Although these statistics are still out of line with national demographics they are not out of line with “the pool of suitably qualified people … from which the employer may reasonably be expected to promote or appoint employees” - as stipulated by section 42 of the Employment Equity Act. White South Africans comprise 58% of those - over the age of 20 - who have honours degrees and higher and 49% of the pool who have degrees or post-graduate diplomas. The percentage of whites with these qualifications in the 40 - 60 age group - from which most top managers and senior managers would be appointed - is even higher. Accordingly, closer analysis reveals that the key determinant in the appointment and promotion of senior and top managers may be qualifications and experience - and not race.
None of this affects the truth of FW de Klerk’s recent statement that, “the main inequality divide in South Africa is no longer between blacks and whites, but between unionised and employed workers on the one hand, and unemployed on the other’”.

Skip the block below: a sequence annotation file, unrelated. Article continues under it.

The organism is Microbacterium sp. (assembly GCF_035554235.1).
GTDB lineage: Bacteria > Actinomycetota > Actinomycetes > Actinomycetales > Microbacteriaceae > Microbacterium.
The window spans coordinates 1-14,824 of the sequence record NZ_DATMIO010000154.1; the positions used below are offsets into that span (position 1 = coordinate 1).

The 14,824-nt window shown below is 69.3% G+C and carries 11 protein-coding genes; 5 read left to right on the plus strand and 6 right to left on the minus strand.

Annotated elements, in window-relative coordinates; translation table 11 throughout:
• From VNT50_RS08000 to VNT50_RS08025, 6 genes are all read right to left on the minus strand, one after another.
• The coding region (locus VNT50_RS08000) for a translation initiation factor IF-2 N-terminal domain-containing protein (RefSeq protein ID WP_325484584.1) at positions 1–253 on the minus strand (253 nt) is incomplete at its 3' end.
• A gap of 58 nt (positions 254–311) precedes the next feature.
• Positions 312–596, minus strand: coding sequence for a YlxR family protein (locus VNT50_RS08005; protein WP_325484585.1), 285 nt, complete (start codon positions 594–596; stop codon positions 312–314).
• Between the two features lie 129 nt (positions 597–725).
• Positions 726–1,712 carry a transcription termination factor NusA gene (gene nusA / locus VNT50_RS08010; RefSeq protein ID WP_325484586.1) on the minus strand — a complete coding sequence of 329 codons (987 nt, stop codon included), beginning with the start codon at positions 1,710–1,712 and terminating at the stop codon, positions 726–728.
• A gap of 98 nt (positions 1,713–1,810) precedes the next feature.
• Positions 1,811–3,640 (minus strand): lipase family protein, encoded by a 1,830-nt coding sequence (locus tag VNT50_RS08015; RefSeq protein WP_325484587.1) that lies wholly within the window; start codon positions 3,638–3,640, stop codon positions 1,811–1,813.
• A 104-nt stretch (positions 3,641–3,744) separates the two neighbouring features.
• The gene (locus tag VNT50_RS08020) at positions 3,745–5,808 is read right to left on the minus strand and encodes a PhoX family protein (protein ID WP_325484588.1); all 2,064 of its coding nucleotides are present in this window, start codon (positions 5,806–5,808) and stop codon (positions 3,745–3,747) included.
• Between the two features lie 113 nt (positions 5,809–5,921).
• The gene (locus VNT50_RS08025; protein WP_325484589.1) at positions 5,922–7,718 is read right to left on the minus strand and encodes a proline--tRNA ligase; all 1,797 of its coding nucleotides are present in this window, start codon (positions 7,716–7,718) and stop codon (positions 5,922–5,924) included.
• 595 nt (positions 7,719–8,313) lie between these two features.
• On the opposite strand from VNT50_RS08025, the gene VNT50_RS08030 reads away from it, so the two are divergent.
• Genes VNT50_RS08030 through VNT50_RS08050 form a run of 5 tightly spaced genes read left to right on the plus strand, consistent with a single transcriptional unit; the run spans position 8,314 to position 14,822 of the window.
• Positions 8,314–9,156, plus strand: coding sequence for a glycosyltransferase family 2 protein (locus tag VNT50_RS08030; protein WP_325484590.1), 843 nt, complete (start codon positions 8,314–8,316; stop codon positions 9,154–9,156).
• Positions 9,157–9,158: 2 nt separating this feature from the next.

De Klerk agreed that whites are still the most privileged community in terms of both income and education levels. However, the situation is changing. In 1995 whites accounted for 69% of those in the top earnings decile. By 2007 their share had diminished to 43%. The R11 400 package that Lonmin rock-drill operators receive is already higher than the incomes of 50% of white South Africans. A quarter of white South Africans earn less than R 5 000 a month. They have lower education qualifications and incomes than more than nine million black, coloured and Asian South Africans.
The principal and growing inequality gap is - as FW de Klerk stated - between those who are unionised and employed, and those who are unemployed. 52% of Cosatu’s 2.1 million members earn more than R 5 000 per month. This compares with monthly expenditure of less than R 1 200 in 40% of households. The fact that the main source of income in these households is government allowances and not wages points to the central role played by unemployment in causing inequality and poverty in our society.